birth, and had conversed with St. Polycarp, the disciple of St. John the Evangelist, but who then was Bishop of Lyons in France: "Irenæus, "in the second century, loudly complains of "Roman innovations, that the schismatics at "Rome had corrupted the sincere law of the "Church, which led to the greatest impieties. "These opinions, adds he, the Presbyters who "lived before our times, who were also the disciples of the apostles, did in no wise deliver! "I who saw and heard the blessed Polycarp, am "able to protest in the presence of God, that if "that apostolic presbyter had heard these things, "he would have stopped his ears, and cried out, "according to his custom: Good God! for "what times hast thou reserved me, that I "should suffer such things. He would have "fled from the place where he was sitting "or standing, should he have heard these things*."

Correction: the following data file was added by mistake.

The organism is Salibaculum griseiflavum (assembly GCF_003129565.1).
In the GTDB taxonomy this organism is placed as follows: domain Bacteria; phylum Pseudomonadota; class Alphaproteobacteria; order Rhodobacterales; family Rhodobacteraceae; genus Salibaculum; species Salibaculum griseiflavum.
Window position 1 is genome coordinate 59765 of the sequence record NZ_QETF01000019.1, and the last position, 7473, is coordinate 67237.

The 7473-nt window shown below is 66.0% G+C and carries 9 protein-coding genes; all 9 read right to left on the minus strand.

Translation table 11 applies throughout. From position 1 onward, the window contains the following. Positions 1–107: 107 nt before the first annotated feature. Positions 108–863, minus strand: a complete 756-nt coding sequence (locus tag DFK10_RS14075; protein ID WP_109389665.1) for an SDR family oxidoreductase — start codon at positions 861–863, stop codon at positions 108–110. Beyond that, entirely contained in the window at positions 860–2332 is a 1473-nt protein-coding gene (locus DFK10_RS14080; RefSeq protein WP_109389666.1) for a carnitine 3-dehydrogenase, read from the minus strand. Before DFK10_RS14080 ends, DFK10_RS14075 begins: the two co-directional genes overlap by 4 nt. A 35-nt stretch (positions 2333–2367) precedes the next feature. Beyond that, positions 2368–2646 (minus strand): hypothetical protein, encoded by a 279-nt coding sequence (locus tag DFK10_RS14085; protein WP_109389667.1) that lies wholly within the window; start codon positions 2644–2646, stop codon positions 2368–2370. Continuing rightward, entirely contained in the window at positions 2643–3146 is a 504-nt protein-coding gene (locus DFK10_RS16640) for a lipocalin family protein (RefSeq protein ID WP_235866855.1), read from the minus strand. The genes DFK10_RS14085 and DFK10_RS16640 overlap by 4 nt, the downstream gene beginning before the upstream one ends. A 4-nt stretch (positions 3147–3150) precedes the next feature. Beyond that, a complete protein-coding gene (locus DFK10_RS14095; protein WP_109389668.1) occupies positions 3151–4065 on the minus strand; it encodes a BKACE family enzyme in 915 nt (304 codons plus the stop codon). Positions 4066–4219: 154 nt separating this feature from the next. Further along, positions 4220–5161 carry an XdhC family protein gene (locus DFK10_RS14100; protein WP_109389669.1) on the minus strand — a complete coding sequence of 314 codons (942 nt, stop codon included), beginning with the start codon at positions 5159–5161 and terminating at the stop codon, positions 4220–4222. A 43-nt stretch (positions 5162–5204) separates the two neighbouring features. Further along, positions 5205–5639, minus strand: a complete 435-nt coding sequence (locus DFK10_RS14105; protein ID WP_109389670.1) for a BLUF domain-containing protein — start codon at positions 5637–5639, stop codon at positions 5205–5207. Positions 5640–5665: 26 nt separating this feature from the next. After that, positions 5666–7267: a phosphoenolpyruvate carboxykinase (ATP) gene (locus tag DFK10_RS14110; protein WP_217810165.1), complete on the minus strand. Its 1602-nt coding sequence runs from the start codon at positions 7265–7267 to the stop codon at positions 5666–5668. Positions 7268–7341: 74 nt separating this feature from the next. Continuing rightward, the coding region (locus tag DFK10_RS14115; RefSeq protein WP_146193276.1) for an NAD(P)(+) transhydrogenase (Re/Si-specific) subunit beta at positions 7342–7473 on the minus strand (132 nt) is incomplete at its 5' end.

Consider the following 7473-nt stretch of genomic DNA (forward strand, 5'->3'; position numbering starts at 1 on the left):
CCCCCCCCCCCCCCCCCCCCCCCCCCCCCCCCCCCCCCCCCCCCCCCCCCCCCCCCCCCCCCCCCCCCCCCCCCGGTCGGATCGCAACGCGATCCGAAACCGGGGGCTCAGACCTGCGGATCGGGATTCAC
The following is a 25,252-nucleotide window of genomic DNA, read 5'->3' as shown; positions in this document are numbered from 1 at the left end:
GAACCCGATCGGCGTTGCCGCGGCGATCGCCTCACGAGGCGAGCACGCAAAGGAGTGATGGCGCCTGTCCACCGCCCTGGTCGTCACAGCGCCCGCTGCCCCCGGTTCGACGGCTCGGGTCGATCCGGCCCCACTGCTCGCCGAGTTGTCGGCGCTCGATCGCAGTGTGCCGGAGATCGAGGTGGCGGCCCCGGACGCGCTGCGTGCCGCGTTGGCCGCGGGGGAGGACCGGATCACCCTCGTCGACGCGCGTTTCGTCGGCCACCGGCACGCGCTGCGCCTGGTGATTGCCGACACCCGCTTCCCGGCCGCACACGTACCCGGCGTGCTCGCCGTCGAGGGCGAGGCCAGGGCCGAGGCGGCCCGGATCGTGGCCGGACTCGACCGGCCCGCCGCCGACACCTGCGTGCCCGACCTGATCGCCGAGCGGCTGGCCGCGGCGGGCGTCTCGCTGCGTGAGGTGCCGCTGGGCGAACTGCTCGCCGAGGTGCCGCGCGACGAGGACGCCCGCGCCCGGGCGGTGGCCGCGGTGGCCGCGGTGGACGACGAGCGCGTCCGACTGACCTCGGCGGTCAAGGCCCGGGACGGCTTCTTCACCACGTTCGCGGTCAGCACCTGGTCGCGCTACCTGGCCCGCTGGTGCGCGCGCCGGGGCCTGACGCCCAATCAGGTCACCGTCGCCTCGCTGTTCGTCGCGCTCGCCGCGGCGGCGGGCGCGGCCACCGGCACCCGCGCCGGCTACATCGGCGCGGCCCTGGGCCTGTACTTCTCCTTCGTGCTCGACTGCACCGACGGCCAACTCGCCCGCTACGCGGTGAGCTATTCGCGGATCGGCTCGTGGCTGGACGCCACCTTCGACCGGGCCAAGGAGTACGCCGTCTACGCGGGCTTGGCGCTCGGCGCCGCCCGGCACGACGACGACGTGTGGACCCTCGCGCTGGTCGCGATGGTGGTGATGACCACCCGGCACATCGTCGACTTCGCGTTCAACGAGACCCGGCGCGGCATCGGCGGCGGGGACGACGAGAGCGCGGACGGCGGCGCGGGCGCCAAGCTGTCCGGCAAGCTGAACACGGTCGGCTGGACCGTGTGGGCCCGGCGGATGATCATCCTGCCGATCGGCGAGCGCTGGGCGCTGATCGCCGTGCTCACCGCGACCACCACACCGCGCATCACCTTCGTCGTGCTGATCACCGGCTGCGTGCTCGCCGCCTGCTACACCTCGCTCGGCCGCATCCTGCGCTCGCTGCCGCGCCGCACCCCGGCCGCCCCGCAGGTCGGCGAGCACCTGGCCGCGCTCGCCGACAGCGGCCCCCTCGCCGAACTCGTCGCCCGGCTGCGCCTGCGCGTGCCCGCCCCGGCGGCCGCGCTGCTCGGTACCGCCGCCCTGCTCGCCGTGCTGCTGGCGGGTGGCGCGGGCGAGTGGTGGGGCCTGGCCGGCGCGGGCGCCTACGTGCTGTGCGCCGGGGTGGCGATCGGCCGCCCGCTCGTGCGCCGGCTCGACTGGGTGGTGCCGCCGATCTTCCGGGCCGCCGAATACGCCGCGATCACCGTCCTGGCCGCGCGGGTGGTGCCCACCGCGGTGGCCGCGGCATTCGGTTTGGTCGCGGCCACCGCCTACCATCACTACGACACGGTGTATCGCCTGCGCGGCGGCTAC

To say nothing of the alterations and mutilations † which Dr. Ledwich is guilty of in translating this passage from the Greek, I affirm that he here knowingly and deliberately imposes upon the public in a point of the utmost importance. For he knows that what Eusebius quotes from the work of St. Irenæus, now lost, does not re

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* Antiq. p. 56, and in Index.

+ Amongst other omissions Dr. L. suppresses the circumstance that Florinus, the innovator in question, was himself an Asiatic priest.